The other is about refusing to budge on what God has said about sexual sin, which does not change. Homosexuality is no more right, holy or acceptable today than it ever was in Bible times. Neither is heterosexual fornication, adultery, or pornography-driven lust. It’s not just that sex outside of God’s plan for marriage (which is limited to one man and one woman, per the created intent in Genesis 1 and 2) breaks His law-His rules are given as a gift to keep us from breaking our hearts.

Jesus said He came to bring a sword (Matt. 10:34), and this issue is one of the areas of conflict He was bound to cause because His standard of holiness, and His call to live in it, is at odds with the human desire to do what we want regardless of what God thinks. Is homosexuality a sin? This is a simple question, but it needs a complex answer. Same-sex attraction (SSA) is usually not a choice; it’s something people discover, usually with pain and horror. (Females, naturally more relational, can cultivate it and be emotionally seduced toward lesbianism, though, even with no previous leanings that way.)

But does it “fall short of the glory of God,” one way Scripture defines sin (Rom 3:23)?

Certainly.

Same-sex attractions are a corruption of God’s intention for healthy personal and sexual development, the result of the Fall and of living in a fallen world. I get this. I have lived with polio ever since I was six months old. I didn’t choose this disability, but is it a sin? It certainly falls short of the glory of God, and polio is part of living in a fallen world. It’s one of the ways I experience the infection of sin. I did not choose the fallen-creation consequence of polio, yet I have to deal with it. My responses to it can be sinful, just as those who experience unwanted SSA have to deal with the fallen-creation consequence of homosexuality, but their responses to it can be sinful.

(By the way, there is no evidence of a genetic cause for homosexuality. The “born that way” myth cannot be supported biologically. But there are good reasons that many people end up with same-sex feelings; for more information, please read my articles in the homosexuality section of the Probe website, as well as articles on the Living Hope Ministries website at www.livehope.org.)

When people give in to the temptations of SSA and engage sexually with other men or other women, God’s word has a very serious word for it: abomination (Lev. 18:22). But it’s important to understand that the abomination is the act, not the people.

President Obama referred to the golden rule (treat others as you want them to treat you) as his rationale for supporting gay marriage:

[Michelle and I] are both practicing Christians and obviously this position may be considered to put us at odds with the views of others but, you know, when we think about our faith, the thing at root that we think about is, not only Christ sacrificing himself on our behalf, but it’s also the Golden Rule, you know, treat others the way you would want to be treated. And I think that’s what we try to impart to our kids and that’s what motivates me as president and I figure the most consistent I can be in being true to those precepts, the better I’ll be as a as a dad and a husband and, hopefully, the better I’ll be as president.{1}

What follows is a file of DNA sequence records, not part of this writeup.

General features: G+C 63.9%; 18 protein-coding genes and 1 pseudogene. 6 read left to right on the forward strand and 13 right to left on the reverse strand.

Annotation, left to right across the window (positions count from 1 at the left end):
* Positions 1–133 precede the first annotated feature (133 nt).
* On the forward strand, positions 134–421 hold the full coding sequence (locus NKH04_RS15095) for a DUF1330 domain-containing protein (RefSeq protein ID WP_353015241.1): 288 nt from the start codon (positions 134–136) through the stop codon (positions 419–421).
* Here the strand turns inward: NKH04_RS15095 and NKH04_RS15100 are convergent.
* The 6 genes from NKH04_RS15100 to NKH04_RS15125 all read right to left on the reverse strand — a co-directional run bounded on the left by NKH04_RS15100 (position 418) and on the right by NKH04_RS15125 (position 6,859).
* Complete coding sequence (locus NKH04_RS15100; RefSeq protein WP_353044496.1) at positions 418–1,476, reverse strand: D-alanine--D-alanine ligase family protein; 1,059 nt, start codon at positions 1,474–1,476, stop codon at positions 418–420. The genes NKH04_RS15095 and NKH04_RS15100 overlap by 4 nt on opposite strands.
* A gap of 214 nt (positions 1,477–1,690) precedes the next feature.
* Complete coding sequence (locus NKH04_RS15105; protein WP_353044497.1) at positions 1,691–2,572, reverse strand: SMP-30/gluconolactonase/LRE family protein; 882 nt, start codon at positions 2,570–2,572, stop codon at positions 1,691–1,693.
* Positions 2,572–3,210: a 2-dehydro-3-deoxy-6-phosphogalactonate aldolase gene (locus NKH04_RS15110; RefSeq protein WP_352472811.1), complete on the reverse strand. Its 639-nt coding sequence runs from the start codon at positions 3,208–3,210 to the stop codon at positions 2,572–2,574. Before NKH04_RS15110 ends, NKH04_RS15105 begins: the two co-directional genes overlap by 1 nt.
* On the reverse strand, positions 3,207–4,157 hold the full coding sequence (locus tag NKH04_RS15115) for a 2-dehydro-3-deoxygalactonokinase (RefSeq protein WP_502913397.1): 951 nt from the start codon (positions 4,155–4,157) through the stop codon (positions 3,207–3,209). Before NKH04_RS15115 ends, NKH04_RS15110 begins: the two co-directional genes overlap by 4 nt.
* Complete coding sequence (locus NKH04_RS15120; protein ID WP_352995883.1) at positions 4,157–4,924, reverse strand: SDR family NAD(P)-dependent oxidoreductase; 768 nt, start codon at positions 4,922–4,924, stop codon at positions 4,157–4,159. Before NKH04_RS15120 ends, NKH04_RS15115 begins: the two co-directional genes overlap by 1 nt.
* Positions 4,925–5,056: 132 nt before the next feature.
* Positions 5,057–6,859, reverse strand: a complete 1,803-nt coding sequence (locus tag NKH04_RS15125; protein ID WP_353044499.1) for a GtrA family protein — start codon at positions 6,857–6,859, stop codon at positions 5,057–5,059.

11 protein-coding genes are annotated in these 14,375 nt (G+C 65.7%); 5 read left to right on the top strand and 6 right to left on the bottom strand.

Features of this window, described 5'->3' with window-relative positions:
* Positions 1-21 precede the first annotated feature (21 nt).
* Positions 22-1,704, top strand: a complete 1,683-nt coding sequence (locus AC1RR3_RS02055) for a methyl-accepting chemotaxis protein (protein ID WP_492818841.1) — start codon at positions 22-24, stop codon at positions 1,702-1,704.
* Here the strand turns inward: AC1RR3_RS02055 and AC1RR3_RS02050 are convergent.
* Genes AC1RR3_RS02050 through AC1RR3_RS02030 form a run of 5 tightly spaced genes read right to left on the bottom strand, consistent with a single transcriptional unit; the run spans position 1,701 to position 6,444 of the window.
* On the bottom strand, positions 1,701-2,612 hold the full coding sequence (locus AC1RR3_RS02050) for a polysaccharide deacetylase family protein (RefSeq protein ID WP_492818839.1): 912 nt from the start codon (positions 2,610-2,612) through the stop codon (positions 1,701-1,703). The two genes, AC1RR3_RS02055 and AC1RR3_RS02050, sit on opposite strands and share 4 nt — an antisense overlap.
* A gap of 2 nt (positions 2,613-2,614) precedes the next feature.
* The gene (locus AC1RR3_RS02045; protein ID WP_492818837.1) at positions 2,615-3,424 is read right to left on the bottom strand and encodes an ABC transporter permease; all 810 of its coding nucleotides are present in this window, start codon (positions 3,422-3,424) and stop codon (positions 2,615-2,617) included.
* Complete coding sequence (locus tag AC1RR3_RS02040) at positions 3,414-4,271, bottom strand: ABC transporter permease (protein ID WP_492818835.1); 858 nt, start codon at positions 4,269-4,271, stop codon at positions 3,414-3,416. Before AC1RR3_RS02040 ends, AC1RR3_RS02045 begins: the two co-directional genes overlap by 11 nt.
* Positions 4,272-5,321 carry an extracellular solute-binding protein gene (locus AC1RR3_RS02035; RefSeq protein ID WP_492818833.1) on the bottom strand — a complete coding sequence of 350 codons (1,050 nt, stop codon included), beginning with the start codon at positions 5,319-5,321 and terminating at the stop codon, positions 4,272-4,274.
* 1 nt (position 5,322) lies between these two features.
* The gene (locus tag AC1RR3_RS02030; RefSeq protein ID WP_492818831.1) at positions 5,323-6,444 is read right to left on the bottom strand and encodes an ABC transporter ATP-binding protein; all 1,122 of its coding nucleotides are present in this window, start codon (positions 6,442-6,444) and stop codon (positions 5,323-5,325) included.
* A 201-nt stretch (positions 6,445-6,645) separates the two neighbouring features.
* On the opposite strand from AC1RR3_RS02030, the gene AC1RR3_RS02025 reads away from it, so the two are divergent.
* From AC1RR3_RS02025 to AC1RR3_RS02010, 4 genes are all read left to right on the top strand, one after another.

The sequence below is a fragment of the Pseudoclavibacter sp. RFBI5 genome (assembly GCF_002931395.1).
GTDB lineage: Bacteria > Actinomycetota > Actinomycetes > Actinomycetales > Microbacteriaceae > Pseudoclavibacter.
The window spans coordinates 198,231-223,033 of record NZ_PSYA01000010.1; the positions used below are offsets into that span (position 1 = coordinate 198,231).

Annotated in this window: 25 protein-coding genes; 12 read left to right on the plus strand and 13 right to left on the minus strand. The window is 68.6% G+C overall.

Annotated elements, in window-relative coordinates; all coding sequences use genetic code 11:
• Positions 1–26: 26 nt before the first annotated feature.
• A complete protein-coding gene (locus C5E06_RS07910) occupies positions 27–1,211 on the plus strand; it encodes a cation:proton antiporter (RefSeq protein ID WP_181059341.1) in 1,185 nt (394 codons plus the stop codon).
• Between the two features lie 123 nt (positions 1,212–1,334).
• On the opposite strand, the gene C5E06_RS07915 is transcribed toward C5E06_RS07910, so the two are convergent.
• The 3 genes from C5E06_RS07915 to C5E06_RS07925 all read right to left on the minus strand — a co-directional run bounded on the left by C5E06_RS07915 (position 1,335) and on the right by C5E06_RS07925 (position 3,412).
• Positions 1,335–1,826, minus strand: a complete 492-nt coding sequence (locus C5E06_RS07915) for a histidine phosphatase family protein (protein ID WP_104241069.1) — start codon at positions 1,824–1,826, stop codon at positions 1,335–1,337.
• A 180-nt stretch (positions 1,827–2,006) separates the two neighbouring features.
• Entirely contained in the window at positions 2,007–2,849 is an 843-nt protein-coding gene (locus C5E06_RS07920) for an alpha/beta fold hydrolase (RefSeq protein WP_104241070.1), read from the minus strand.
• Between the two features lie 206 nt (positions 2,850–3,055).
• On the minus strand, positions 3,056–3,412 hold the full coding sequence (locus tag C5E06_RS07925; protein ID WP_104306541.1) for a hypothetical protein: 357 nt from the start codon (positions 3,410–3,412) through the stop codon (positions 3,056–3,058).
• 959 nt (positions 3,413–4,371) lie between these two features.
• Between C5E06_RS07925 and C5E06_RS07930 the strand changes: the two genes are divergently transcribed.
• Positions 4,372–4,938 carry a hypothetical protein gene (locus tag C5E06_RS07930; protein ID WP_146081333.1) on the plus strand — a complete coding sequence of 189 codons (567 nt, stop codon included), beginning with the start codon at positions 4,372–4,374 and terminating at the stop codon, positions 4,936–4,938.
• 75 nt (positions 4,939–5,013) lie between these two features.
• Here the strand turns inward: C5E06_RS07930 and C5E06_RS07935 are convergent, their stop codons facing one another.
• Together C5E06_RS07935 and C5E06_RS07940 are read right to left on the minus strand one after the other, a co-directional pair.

In 2008, in defending his current position against same-sex marriage but for civil unions, he said concerning people who might find his position controversial, “I would just refer them to the Sermon on the Mount, which I think is, in my mind, for my faith, more central than an obscure passage in Romans.” {2}

Two things strike me about this. First, he’s not consistent about his application of the golden rule; he’s pro-abortion-but of course he doesn’t want to be hacked to pieces without anesthesia, which is precisely what certain abortion procedures entail.

Second, choosing the golden rule over “an obscure passage in Romans” shows he doesn’t understand that “the entirety of [God’s] word is truth” (Ps. 119:160). Both the Golden Rule and the Romans 1 passage are true; it’s not a choice between the two. Since he used to give lectures on Constitutional law at the University of Chicago, I doubt that he would ever use the term “an obscure phrase in the Constitution,” because obscurity is about one’s perception of importance, not the actual importance of a matter. To a Constitutional lawyer who respects the document, every phrase of the document is important. To a serious [true] Christ-follower, every word of His scriptures is important.

The issue of same-sex marriage isn’t about people’s right to live in committed relationships, to do life together. It’s about demanding society’s approval for “the façade of normalcy.” It’s about demanding approval for what God has called an abomination (the sexual act, not the people engaged in it).

Ryan Anderson wrote in the National Review Online,

“What’s at issue is whether the government will recognize such unions as marriages – and then force every citizen and business to do so as well. This isn’t the legalization of something, this is the coercion and compulsion of others to recognize and affirm same-sex unions as marriages.”{3}